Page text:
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Thoughts on Loving your enemies - part three

Jesus teaches those of us who follow him to love our enemies and actively seek their good even when they are doing the opposite to us.

In the previous two posts we looked at two critical issues:
  • We need to form the intention to become the sort of person who automatically loves their enemies (it is very hard to start doing it in the middle of a war!)
  • We need to learn that whatever else is going on, we are perfectly safe in God's Kingdom and nothing can separate us from God's love.  That knowledge begins to free us from the need for a fight or flight response to attack.
In this post I want to look at emotions.

It is false to think that someone who loves their enemies must have had an emotion bypass.  When we are in conflict with someone, emotions are a normal part of it and they were for Jesus as well.  The difference is the sort of emotions.  It is common that when we are confronted by an enemy that we get angry.  Anger is a gut level emotion that helps motivate action but most anger has some element of wanting to do harm to the other party - to beat them and to win the fight.  It usually has additional features like:
  • rage (which feeds back into anger magnifying it)
  • contempt (where we look down on the other sometimes as subhuman) and
  • malice (desire that something bad will to happen to them).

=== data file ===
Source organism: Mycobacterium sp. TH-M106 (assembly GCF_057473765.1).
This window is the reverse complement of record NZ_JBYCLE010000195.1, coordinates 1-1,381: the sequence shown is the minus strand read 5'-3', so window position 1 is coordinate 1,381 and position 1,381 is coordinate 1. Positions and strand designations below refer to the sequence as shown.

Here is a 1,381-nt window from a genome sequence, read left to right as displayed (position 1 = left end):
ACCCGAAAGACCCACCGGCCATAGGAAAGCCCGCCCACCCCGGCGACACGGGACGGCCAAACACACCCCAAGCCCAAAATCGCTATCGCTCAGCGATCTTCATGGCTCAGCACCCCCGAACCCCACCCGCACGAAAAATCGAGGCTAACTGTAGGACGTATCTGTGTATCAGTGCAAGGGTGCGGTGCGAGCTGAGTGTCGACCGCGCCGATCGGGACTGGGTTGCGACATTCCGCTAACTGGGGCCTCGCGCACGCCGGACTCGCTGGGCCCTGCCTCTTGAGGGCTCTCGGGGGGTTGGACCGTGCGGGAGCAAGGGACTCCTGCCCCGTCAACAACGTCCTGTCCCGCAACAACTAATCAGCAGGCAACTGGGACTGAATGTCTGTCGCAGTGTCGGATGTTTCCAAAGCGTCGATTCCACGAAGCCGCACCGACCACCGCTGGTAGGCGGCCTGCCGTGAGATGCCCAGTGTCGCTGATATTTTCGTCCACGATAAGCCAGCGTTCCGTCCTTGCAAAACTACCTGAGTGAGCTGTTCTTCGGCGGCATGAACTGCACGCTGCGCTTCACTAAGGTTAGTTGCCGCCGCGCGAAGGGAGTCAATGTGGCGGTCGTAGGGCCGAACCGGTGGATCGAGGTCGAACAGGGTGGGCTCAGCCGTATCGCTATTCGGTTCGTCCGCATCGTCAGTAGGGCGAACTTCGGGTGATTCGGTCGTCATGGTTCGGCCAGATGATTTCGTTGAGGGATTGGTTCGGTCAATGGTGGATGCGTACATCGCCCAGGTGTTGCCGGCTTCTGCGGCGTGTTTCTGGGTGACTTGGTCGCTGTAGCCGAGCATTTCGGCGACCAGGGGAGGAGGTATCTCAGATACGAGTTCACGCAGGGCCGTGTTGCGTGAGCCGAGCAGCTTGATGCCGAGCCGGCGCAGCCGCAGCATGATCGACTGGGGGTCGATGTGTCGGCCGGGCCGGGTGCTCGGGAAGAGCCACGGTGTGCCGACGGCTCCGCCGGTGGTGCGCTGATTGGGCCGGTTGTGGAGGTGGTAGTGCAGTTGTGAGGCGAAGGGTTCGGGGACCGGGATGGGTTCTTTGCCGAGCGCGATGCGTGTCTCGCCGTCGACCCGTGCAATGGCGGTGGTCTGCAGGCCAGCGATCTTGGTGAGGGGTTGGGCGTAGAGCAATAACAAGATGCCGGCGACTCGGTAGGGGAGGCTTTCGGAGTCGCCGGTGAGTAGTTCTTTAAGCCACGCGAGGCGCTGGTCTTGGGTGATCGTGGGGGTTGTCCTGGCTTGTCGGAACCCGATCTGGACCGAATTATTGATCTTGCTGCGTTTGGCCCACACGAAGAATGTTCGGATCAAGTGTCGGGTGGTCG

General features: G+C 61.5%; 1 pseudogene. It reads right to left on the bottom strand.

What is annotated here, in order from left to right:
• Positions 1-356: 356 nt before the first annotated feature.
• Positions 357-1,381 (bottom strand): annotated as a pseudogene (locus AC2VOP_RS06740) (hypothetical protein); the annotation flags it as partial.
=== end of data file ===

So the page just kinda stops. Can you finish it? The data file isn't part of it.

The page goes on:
These then result in actions like slandering the other person, rejecting them, and attacking them sometimes even physically.

In this situation it is hard to bless those who persecute you, pray for them and do them good!

To become people who more routinely love our enemies we need to ask God to help us connect the gut level emotion with compassion.  In short we need to ask God to help turn our angerrrrrrrr into anguish.  Anger is not the only emotion that generates action, love and compassion also generates action and can do so in a sustained and lifegiving way.

We can see this anguish (as opposed to anger) in operation in the life of Jesus as he goes to Jerusalem with the full knowledge of the rejection, betrayal, false accusations, injustice, torture and death that awaited him.  In Luke 19:41-44 - Jesus weeps over Jerusalem.  He knows that their coming rejection of Him will mean terrible judgment on Jerusalem in the future (it came to pass with the destruction of the city in 70AD).  This gives us another clue.  When people are doing wrong towards us, we need to remember that sin leads to death, and that it bad both for them and for us for them to go on sinning.  This can in turn nurture our anguish and compassion.

We also see Jesus in anguish in the Garden of Gethsemane (Luke 22:39-46).  Not only is he confronting the religious and political rulers, he is being betrayed by Judas and he knows the rest of the disciples are about to abandon him.  Rather than destructive anger, he is full of sorrow and anguish.  Instructively he takes that to his Heavenly Father in intense prayer and is strengthened.  We then see Jesus go through his arrest, trial and crucifixion full of compassion and love

So to love our enemies we don't need an emotional bypass - but we do need an emotional transformation.  Pray and ask God to turn your angerrrr into anguish.

David Wanstall, 24/06/2010